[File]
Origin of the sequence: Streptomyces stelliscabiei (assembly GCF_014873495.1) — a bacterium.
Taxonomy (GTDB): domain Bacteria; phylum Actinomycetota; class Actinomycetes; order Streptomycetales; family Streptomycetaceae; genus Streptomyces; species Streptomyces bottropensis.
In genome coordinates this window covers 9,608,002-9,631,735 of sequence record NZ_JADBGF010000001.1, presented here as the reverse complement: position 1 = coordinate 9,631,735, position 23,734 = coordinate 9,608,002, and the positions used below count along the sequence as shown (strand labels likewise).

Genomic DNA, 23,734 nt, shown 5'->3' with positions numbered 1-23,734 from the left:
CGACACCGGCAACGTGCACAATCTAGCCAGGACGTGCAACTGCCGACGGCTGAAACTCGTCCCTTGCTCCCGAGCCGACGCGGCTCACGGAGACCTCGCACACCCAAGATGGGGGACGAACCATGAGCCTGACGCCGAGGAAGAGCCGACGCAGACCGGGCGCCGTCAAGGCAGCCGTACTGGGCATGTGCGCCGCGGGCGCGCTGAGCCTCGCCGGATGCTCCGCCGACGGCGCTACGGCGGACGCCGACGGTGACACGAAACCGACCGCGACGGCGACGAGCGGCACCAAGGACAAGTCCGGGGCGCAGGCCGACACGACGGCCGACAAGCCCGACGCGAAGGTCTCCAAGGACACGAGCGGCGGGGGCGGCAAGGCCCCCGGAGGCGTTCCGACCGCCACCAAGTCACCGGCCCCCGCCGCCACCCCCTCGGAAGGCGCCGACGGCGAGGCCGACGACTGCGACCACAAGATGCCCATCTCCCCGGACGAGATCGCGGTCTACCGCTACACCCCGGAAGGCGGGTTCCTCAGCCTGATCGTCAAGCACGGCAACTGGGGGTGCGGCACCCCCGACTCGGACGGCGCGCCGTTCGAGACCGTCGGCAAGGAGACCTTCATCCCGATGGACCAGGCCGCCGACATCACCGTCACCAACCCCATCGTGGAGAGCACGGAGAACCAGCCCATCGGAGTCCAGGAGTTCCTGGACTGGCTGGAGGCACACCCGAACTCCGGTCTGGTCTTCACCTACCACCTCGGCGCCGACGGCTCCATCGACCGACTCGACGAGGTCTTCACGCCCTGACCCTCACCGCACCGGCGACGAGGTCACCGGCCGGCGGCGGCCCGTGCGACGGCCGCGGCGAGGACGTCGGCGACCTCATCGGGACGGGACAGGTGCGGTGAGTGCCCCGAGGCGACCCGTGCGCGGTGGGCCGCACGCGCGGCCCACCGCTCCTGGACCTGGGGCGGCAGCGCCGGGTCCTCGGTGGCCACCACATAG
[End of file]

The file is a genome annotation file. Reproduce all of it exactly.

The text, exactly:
Origin of the sequence: Streptomyces stelliscabiei (assembly GCF_014873495.1) — a bacterium.
Taxonomy (GTDB): domain Bacteria; phylum Actinomycetota; class Actinomycetes; order Streptomycetales; family Streptomycetaceae; genus Streptomyces; species Streptomyces bottropensis.
In genome coordinates this window covers 9,608,002-9,631,735 of sequence record NZ_JADBGF010000001.1, presented here as the reverse complement: position 1 = coordinate 9,631,735, position 23,734 = coordinate 9,608,002, and the positions used below count along the sequence as shown (strand labels likewise).

Genomic DNA, 23,734 nt, shown 5'->3' with positions numbered 1-23,734 from the left:
CGACACCGGCAACGTGCACAATCTAGCCAGGACGTGCAACTGCCGACGGCTGAAACTCGTCCCTTGCTCCCGAGCCGACGCGGCTCACGGAGACCTCGCACACCCAAGATGGGGGACGAACCATGAGCCTGACGCCGAGGAAGAGCCGACGCAGACCGGGCGCCGTCAAGGCAGCCGTACTGGGCATGTGCGCCGCGGGCGCGCTGAGCCTCGCCGGATGCTCCGCCGACGGCGCTACGGCGGACGCCGACGGTGACACGAAACCGACCGCGACGGCGACGAGCGGCACCAAGGACAAGTCCGGGGCGCAGGCCGACACGACGGCCGACAAGCCCGACGCGAAGGTCTCCAAGGACACGAGCGGCGGGGGCGGCAAGGCCCCCGGAGGCGTTCCGACCGCCACCAAGTCACCGGCCCCCGCCGCCACCCCCTCGGAAGGCGCCGACGGCGAGGCCGACGACTGCGACCACAAGATGCCCATCTCCCCGGACGAGATCGCGGTCTACCGCTACACCCCGGAAGGCGGGTTCCTCAGCCTGATCGTCAAGCACGGCAACTGGGGGTGCGGCACCCCCGACTCGGACGGCGCGCCGTTCGAGACCGTCGGCAAGGAGACCTTCATCCCGATGGACCAGGCCGCCGACATCACCGTCACCAACCCCATCGTGGAGAGCACGGAGAACCAGCCCATCGGAGTCCAGGAGTTCCTGGACTGGCTGGAGGCACACCCGAACTCCGGTCTGGTCTTCACCTACCACCTCGGCGCCGACGGCTCCATCGACCGACTCGACGAGGTCTTCACGCCCTGACCCTCACCGCACCGGCGACGAGGTCACCGGCCGGCGGCGGCCCGTGCGACGGCCGCGGCGAGGACGTCGGCGACCTCATCGGGACGGGACAGGTGCGGTGAGTGCCCCGAGGCGACCCGTGCGCGGTGGGCCGCACGCGCGGCCCACCGCTCCTGGACCTGGGGCGGCAGCGCCGGGTCCTCGGTGGCCACCACATAG